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southernvectisroute1launch5Southern Vectis have today (Monday) announced that a total of 4 rural bus routes are to be withdrawn entirely and two others will see changes in what has been described as the largest funding cuts to supported bus services seen on the Isle of Wight to date.

Southern Vectis has been working in partnership with Isle of Wight Council to preserve local bus services – despite funding restrictions prompted by the current financial climate.

It has been confirmed that Route 33 from Ryde to Newport via Haylands; Route 34 from Wootton to Folly Lane; Route 34a from Wootton to Havenstreet and Route 35 from Newbridge to Newport via Brighstone/Newtown will all be scrapped from September alongside Dial-a-Bus services.

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In addition to the above, Route 23 from Newport to Shanklin via Knighton and Alverstone will see significant changes, with the exact details to be announced. Whilst funding for Route 39 has come to an end, alternative funding streams are being sought to ensure this route continues.

There will also be changes to journeys in the early mornings and late evenings, predominantly on weekends, across many routes – although the changes will affect less than 3% of the total number of customer journeys made.

Island Echo understands the Route 6 and Route 8 will change to a 2-hourly service in the evenings with Route 6 journeys cut from 64 to just 34.

As well as scrapping routes, a change in discounts for some young people are being implemented. Funding for 16-18 year olds subsidised travel to and from education is being withdrawn by the Isle of Wight Council – but Southern Vectis will continue to offer a 25% discount for this group of passengers, including students post 18 years old. Currently children aged 5-18 and post-18 with a NUS card receive a 50% discount, meaning fares will become 25% more expensive from the new school year. A discount of 50% for those under 16 remains unchanged.

Andrew Wickham, managing director of Southern Vectis said:

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“These are difficult times, both for us as bus operators and for the local authorities in which we serve.

“The funding cuts for supported services are the largest we have experienced here. However, we have been working closely with Isle of Wight Council and I am pleased to announce that 89 percent of our journeys will be completely unaffected.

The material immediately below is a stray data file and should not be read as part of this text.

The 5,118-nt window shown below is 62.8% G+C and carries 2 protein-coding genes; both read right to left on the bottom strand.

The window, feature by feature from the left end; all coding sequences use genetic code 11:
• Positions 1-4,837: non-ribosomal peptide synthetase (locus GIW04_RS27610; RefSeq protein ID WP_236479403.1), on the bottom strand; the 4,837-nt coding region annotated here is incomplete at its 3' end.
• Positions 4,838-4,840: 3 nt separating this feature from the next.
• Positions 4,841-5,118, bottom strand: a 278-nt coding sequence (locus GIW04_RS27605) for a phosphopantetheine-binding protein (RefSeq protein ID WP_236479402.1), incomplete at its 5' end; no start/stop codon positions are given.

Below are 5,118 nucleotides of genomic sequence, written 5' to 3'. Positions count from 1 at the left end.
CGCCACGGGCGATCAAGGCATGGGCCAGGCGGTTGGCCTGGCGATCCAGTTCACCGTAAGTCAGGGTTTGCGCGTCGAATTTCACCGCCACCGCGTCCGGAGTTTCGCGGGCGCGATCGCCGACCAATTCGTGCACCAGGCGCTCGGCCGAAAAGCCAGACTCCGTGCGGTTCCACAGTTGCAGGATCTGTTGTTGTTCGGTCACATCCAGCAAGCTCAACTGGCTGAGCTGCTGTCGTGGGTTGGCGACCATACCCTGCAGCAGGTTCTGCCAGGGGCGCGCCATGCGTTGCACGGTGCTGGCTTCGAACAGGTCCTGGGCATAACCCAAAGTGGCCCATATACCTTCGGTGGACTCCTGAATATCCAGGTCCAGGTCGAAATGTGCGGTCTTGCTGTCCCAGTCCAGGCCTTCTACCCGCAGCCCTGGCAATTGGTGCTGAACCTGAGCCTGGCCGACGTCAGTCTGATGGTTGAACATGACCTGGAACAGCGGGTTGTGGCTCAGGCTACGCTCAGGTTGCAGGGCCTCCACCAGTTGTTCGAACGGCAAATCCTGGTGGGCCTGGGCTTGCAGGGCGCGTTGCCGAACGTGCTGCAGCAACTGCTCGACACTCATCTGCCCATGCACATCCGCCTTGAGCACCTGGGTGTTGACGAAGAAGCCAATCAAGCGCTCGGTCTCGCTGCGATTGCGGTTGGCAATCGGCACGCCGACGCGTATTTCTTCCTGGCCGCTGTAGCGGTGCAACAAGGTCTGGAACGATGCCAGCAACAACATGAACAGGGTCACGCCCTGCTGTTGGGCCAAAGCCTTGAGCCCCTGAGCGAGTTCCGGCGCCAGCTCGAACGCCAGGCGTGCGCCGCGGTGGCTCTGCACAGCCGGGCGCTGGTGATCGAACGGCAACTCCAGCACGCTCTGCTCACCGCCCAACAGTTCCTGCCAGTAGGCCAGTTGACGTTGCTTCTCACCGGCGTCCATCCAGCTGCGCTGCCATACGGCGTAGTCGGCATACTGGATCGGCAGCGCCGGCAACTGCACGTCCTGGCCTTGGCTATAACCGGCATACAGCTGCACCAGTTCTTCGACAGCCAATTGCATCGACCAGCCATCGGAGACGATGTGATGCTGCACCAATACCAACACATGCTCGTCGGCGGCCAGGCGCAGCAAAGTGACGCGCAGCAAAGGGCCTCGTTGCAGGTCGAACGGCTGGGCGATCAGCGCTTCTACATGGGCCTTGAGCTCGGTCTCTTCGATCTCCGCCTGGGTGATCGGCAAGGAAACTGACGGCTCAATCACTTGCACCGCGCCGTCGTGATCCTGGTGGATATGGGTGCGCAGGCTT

“We have looked carefully at usage across all routes to ensure we can maintain a good level of service wherever possible.

“Our aim, throughout this exercise, has been to minimise the impact on our customers and continue to operate one of the UK’s most comprehensive rural bus networks. I’m pleased that we have been able to replace many publicly funded journeys with commercial ones.”

Andrew added:

“Through working with the Community Bus Partnership we have managed to retain four routes.

“The 22, 24 and 32 buses will continue. And a revised route 23 will continue to run from Newchurch to Sandown now up to four days per week. It means those travelling by bus along this route will keep their service.

“Less than three percent of travellers will be affected by the revisions – and in many cases they will still be able to make their journey, it’s just the timings that may change.”

Despite the funding cut backs and withdrawal of lesser used journeys, Southern Vectis will continue to operate what is widely regarded as one of the UK’s most comprehensive rural bus networks. With buses operating early until late – seven days per week, 365 days per year – connecting the major towns on the island.

Isle of Wight Council executive member for economy and tourism, Councillor Shirley Smart, said:

“We have been in close discussions with Southern Vectis and other community bus operators in relation to these difficult decisions.

“We greatly appreciate their efforts to minimise the effects of these changes, but sadly there are some routes which just do not have enough passengers to remain financially viable under the present arrangements. These changes reflect the extreme financial pressures the Isle of Wight Council is currently experiencing, which have led to some tough decisions for the authority in how it deploys its resources over the coming years. In general terms this means the council having to prioritise its spending on those services which it must provide by law over those it would like to provide for the community.

“We will of course continue to extensively consult with the public over our spending arrangements, as we have in recent years, and will also continue to offer advice and support to parish and town councils and voluntary groups which may be able to assist with alternative provision, especially where services have been withdrawn.”

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